So there we were, in a narrow, crowed channel, with a 6 knot current and a 20 knot wind quickly pushing us closer to the rocky shore. Our only option was to immediately raise the main. I got it up about halfway and had us back in the center of the channel pretty quickly, but we were still in major trouble. Our first thought was to sail back out to open water and fix the engine. But I knew we'd never get it fixed well enough to maneuver through the locks, we might get it to sputter with some duct tape and hose clamps, but I didn't have any quick set epoxy and the only extra fitting was one I had bought by mistake and I knew it would not fit. In addition, with the current, the wind direction, and the oncoming traffic, sailing upwind in the channel was a pretty risky proposition. Plus the sun was going down. Nope, the plan was to either find someone in the channel to tow us through the locks, or to find a private dock along the channel that we could tie up to and fix the engine properly. We chose the latter.
We sailed in circles for a few minutes, looking for some place to tie up, there were only a few options available, and none were very good. So I picked a 40' long floating dock that already had a 20 foot long skiff tied to it. I figured, this was going to be one tough parking job anyway, why not make it a challenge and parallel park. Honestly, it was the best option. I circled around and gave the docking a "practice" run; with the dock to starboard and the wind just off the port bow, I attempted to slip past the docked boat and scoot over just enough to clear him and glide up to the dock. As we approached, I looked on shore to see whose dock we were commandeering and it appeared to belong to some sort of club, or small cafe, as there were a bunch of people on the two levels of decks overlooking the water, maybe 50 people or so, all of whom seemed to be watching me. Oh great, an audience, just what I needed. As we approached for a trial run, I let the main luff to keep the speed down and slowly beat up towards the little parking space. As we got close I realized this was my one and only chance, and I took it. My father was on the bow and even though I said, please don't jump off, he jumped off, and landed like a spring chicken squarely in the center of the dock. He had the bow lashed in seconds; I tossed the stern line to him and lowered the main. We put out some bumpers and all was well and good. Whew!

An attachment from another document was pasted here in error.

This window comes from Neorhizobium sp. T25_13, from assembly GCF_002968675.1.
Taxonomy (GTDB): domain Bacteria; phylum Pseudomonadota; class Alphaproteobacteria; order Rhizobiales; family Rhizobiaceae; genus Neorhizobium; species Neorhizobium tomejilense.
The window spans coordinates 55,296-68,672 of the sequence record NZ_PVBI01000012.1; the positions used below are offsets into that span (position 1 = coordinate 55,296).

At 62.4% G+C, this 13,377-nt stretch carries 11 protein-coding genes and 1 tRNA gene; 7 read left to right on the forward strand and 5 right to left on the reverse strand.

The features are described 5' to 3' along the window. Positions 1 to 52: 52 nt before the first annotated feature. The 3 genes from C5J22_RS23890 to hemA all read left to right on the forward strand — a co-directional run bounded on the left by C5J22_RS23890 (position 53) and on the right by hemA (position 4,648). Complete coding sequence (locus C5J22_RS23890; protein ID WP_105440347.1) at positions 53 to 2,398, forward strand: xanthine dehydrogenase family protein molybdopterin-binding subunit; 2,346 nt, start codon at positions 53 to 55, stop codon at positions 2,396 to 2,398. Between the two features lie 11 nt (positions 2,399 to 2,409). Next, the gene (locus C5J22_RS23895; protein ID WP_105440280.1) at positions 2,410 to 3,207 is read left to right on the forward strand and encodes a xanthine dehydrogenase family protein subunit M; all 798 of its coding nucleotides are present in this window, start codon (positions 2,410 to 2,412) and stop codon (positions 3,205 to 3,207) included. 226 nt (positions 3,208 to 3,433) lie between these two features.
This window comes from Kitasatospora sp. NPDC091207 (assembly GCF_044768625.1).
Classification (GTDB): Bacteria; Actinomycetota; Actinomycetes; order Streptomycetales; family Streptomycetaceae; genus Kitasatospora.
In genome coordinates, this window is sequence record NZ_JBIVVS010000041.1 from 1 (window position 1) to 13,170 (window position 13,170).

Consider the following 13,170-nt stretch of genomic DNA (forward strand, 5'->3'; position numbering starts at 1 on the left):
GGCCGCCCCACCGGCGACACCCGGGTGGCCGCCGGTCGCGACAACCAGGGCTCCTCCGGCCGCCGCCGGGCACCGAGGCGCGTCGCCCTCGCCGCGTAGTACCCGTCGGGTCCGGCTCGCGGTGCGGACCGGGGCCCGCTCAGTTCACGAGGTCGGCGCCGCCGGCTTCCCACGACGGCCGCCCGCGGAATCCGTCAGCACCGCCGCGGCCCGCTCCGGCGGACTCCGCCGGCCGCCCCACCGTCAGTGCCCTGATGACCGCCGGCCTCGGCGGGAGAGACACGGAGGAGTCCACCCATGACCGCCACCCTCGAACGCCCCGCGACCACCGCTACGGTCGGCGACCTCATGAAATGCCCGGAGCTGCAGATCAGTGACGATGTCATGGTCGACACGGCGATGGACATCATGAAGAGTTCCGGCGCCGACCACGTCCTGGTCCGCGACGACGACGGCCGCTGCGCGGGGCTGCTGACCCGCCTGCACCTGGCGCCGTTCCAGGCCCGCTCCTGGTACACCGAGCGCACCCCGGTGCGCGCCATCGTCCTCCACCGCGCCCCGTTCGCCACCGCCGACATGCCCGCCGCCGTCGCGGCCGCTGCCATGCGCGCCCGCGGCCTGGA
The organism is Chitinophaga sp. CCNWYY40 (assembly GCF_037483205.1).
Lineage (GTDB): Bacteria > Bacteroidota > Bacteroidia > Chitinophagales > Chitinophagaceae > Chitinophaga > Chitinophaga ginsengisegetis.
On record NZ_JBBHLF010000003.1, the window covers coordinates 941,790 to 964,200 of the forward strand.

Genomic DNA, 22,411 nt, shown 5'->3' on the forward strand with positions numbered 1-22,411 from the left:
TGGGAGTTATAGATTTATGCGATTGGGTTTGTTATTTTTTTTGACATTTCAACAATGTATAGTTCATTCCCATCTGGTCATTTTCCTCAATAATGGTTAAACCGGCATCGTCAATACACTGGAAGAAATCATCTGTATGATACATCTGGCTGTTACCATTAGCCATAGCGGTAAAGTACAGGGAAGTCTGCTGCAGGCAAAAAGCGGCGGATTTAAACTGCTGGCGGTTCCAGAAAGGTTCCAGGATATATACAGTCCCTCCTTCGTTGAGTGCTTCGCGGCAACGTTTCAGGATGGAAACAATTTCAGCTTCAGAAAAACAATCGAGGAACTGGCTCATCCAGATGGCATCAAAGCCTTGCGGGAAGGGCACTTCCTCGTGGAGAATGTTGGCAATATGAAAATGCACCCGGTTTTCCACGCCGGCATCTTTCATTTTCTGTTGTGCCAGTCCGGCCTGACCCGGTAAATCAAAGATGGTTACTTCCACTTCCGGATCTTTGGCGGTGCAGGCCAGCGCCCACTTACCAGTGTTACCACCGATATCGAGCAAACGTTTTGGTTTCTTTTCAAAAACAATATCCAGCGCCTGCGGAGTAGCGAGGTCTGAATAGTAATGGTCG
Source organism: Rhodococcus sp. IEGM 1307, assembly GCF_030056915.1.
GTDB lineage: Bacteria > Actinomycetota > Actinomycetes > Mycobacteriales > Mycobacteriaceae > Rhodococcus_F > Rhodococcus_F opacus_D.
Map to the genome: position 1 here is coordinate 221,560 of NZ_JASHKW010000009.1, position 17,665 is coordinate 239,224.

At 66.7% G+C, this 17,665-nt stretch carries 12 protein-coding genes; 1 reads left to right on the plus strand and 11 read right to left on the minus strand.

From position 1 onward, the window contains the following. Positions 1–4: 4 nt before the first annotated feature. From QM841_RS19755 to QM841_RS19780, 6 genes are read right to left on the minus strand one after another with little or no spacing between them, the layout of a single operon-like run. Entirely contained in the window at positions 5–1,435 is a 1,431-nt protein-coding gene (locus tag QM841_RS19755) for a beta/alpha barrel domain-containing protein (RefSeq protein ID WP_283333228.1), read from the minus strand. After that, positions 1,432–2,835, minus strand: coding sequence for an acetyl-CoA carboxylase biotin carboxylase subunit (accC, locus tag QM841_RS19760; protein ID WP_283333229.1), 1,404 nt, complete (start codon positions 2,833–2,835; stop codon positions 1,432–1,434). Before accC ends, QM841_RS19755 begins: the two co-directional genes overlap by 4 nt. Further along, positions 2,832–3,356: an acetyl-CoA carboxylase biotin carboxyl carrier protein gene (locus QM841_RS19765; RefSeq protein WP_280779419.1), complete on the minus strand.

So you ask, what's so embarrassing about that? Well, we decided to hoof it up to the street and walk down to West Marine, in hopes of finding a coupling. Now this was winter, so we were cold and wet and thought a couple of shots of whiskey would make the walk bearable. We sat in the boat, and drank several toe warming toasts to surviving our little mishap. All warmed up and ready for action, we walked up the main dock towards the bar or club, full of well dressed people, all of whom were still eying us pretty hard. As we approached, one of the patrons said, "It looked like you were having some trouble out there". I looked up at the gathering on the patio, all of whom where anticipating my response, and with the three shots of whiskey running though my veins, I cleared my throat, took a step back, and fell 15 feet off the dock into the freezing cold waters of Puget Sound.
Last edited by Lurkette; 07-24-2007 at 12:41 AM.